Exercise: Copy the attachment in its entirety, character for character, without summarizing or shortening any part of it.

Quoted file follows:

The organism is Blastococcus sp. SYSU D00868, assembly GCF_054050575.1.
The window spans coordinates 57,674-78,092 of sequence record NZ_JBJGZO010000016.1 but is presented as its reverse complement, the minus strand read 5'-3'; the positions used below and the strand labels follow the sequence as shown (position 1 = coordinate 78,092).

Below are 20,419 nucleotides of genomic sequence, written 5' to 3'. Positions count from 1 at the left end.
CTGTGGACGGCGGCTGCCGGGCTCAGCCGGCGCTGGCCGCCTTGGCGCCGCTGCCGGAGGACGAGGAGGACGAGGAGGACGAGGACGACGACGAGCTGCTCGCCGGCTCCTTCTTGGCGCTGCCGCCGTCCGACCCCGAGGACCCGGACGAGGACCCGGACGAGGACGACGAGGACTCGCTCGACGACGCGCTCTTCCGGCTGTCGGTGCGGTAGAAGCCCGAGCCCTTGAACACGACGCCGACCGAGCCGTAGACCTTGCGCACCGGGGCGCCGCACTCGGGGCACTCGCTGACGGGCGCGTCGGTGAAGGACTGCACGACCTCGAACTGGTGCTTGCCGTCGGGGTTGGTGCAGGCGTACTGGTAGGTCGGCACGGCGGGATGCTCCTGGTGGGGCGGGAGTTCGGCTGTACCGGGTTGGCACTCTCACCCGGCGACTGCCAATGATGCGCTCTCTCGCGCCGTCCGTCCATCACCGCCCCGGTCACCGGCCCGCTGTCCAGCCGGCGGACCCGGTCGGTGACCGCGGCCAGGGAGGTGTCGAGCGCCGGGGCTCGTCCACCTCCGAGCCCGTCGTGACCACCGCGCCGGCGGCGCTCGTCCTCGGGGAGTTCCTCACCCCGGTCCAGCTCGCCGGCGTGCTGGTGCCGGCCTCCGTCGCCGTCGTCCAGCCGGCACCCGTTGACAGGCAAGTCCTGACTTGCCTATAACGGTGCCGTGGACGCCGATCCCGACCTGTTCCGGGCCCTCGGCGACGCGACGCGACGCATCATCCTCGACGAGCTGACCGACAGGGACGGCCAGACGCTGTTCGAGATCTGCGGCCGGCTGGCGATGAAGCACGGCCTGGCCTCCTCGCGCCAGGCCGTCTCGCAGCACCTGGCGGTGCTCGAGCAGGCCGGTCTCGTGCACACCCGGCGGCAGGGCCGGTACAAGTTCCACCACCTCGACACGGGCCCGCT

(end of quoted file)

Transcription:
The organism is Blastococcus sp. SYSU D00868, assembly GCF_054050575.1.
The window spans coordinates 57,674-78,092 of sequence record NZ_JBJGZO010000016.1 but is presented as its reverse complement, the minus strand read 5'-3'; the positions used below and the strand labels follow the sequence as shown (position 1 = coordinate 78,092).

Below are 20,419 nucleotides of genomic sequence, written 5' to 3'. Positions count from 1 at the left end.
CTGTGGACGGCGGCTGCCGGGCTCAGCCGGCGCTGGCCGCCTTGGCGCCGCTGCCGGAGGACGAGGAGGACGAGGAGGACGAGGACGACGACGAGCTGCTCGCCGGCTCCTTCTTGGCGCTGCCGCCGTCCGACCCCGAGGACCCGGACGAGGACCCGGACGAGGACGACGAGGACTCGCTCGACGACGCGCTCTTCCGGCTGTCGGTGCGGTAGAAGCCCGAGCCCTTGAACACGACGCCGACCGAGCCGTAGACCTTGCGCACCGGGGCGCCGCACTCGGGGCACTCGCTGACGGGCGCGTCGGTGAAGGACTGCACGACCTCGAACTGGTGCTTGCCGTCGGGGTTGGTGCAGGCGTACTGGTAGGTCGGCACGGCGGGATGCTCCTGGTGGGGCGGGAGTTCGGCTGTACCGGGTTGGCACTCTCACCCGGCGACTGCCAATGATGCGCTCTCTCGCGCCGTCCGTCCATCACCGCCCCGGTCACCGGCCCGCTGTCCAGCCGGCGGACCCGGTCGGTGACCGCGGCCAGGGAGGTGTCGAGCGCCGGGGCTCGTCCACCTCCGAGCCCGTCGTGACCACCGCGCCGGCGGCGCTCGTCCTCGGGGAGTTCCTCACCCCGGTCCAGCTCGCCGGCGTGCTGGTGCCGGCCTCCGTCGCCGTCGTCCAGCCGGCACCCGTTGACAGGCAAGTCCTGACTTGCCTATAACGGTGCCGTGGACGCCGATCCCGACCTGTTCCGGGCCCTCGGCGACGCGACGCGACGCATCATCCTCGACGAGCTGACCGACAGGGACGGCCAGACGCTGTTCGAGATCTGCGGCCGGCTGGCGATGAAGCACGGCCTGGCCTCCTCGCGCCAGGCCGTCTCGCAGCACCTGGCGGTGCTCGAGCAGGCCGGTCTCGTGCACACCCGGCGGCAGGGCCGGTACAAGTTCCACCACCTCGACACGGGCCCGCT